Matt Smith as Daemon and Emma D'Arcy as Rhaenyra in House of The Dragon season 2

In ‘House of The Dragon,’ It’s Not About Green vs. Black, It’s the Men Who Clamor for War and the Women Doing Everything They Can to Avoid It

Blame the patriarchy!

It’s ironic that audiences have been eagerly waiting for war sequences on House of The Dragon, yet the show’s biggest message remains anti-war. In fact, Rhaenyra Targaryen’s recent meeting with Queen Alicent proves just how much they don’t want war to break out. But the men … oh, the men.

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Browsing X like we do the day after a new HOTD episode has aired, I came across tweets from fans displeased that once again, we get an episode where everyone’s just talking about war, and the actual war isn’t being fought. “Why didn’t Baela Targaryen let Moondancer ‘dracarys’ Ser Criston and Ser Gwayne?” “What happened to Rhaenyra’s rage after losing Luke? Why is she making pleas to the enemy to stop the war?” “Why was the Battle of the Burning Mill not shown?”

Davos Blackwood (Kieran Burton) in 'House of the Dragon' 2.03

These seem valid questions purely from the point of entertainment. But when you look at House of The Dragon, as we looked at Game of Thrones—as a mirror to the cyclical nature of human weaknesses, follies, and hubris—you realize that the writers of the show are trying really hard to impress upon us the horrors of a family strife between those who wield power, that’ll soon transform into a civil war across the Seven kingdoms.

And once again, it is the women, both powerful and inconsequential, who are trying to hold the world back from utter destruction. And it is the men—Daemon, Ser Criston Cole, Aemond, Aegon, the Blackwood and Bracken boys—and patriarchy that is rushing forth, like a fool, to burn it all in dragon fire.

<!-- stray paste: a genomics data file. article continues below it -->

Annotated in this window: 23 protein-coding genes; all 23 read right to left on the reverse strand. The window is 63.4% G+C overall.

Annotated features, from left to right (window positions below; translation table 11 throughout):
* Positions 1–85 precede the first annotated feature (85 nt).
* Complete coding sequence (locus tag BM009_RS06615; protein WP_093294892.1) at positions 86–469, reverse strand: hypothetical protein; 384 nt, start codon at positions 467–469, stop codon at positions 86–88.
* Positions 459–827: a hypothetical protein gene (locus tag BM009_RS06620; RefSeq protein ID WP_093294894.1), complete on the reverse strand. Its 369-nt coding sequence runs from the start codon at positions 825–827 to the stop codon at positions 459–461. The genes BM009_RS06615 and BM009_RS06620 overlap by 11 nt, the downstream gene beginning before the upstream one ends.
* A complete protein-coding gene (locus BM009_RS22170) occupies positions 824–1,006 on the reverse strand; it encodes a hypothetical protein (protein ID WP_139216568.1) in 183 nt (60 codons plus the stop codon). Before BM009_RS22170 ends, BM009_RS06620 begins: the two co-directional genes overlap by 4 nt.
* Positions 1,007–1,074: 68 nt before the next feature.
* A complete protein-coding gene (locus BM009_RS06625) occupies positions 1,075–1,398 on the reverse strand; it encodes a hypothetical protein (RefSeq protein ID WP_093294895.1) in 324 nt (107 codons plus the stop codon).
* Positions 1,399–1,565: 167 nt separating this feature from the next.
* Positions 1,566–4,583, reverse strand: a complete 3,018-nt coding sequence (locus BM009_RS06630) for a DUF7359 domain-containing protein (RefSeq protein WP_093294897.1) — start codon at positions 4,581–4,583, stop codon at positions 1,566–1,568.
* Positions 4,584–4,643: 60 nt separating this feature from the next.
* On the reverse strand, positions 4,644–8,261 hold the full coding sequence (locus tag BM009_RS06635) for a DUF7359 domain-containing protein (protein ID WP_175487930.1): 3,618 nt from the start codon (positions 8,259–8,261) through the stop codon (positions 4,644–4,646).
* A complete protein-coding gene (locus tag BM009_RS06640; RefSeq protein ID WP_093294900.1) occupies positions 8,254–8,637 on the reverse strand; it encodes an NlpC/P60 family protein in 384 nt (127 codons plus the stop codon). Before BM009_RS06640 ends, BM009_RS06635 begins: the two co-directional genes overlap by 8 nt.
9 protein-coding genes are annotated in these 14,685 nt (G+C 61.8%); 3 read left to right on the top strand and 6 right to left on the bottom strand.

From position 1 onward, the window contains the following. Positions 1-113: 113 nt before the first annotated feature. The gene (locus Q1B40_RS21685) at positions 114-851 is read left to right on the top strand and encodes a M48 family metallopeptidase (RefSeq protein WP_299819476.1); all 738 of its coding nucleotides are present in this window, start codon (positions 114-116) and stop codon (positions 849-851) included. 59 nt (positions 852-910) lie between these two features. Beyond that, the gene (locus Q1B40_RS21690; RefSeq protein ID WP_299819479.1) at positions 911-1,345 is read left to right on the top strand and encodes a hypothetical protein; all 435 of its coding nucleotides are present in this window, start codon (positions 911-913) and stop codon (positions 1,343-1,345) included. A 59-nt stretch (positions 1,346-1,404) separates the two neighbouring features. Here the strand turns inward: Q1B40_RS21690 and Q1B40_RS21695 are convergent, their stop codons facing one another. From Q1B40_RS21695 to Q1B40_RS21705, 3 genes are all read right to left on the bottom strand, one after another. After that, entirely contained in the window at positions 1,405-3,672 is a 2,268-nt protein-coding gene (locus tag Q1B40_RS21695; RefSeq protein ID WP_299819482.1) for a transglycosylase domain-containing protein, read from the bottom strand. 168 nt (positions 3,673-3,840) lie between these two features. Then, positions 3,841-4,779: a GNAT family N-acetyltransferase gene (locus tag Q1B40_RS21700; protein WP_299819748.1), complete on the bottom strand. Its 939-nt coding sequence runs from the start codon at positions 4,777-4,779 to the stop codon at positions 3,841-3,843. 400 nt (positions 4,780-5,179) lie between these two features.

Aegon (Tom Glynn-Carney) scowls in a scene from HBO's 'House of the Dragon'

There are several instances where the female characters have tried to mitigate any war-mongering and exercised caution. And the men have gone ahead and made rash decisions to ensure that war becomes inevitable. In the scene where Prince Aemond is at the brothel, the woman he is sleeping with tells him how war, born of the rage of princes like him, affects the smallfolk like her.

There’s the stoic inner strength of Princess Rhaenys, passed over for the Iron Throne, the Queen That Never Was, who peacefully complied instead of having her husband’s house declare war on her behalf. She had dragons too, In fact, before Lady Laena’s death, House Velaryon didn’t just have the biggest naval fleet, they also had the fiercest dragons—Vhagar, Meleys, Seasmoke. Yet, Rhaenys has always refused to start a war and has advocated for peace.

Rhaenyra and Rhaenys Targaryen, played by Emma D'Arcy and Eve Best, have a discussion in the second season of House of the Dragon

She even tried to appeal to Rhaenyra, which made her consider a meeting with Alicent over blindly retaliating to the assassination attempt on her, which would tangibly mean war. In her council meeting, as her bannermen repeatedly advise her to be on the offense, Rhaenyra is hesitant and seeks time to find an alternative, which Rhaenys presents to her.

On the surface, the Dance of the Dragons kickstarted with tensions between two women—Rhaenyra and Alicent. Both queens, now that King Viserys, who tried to keep the peace in his own way, is no more. Both women have immense love for each other (there’s a reason why some fans are already shipping them!), even as their other stronger emotions get in the way of them expressing it.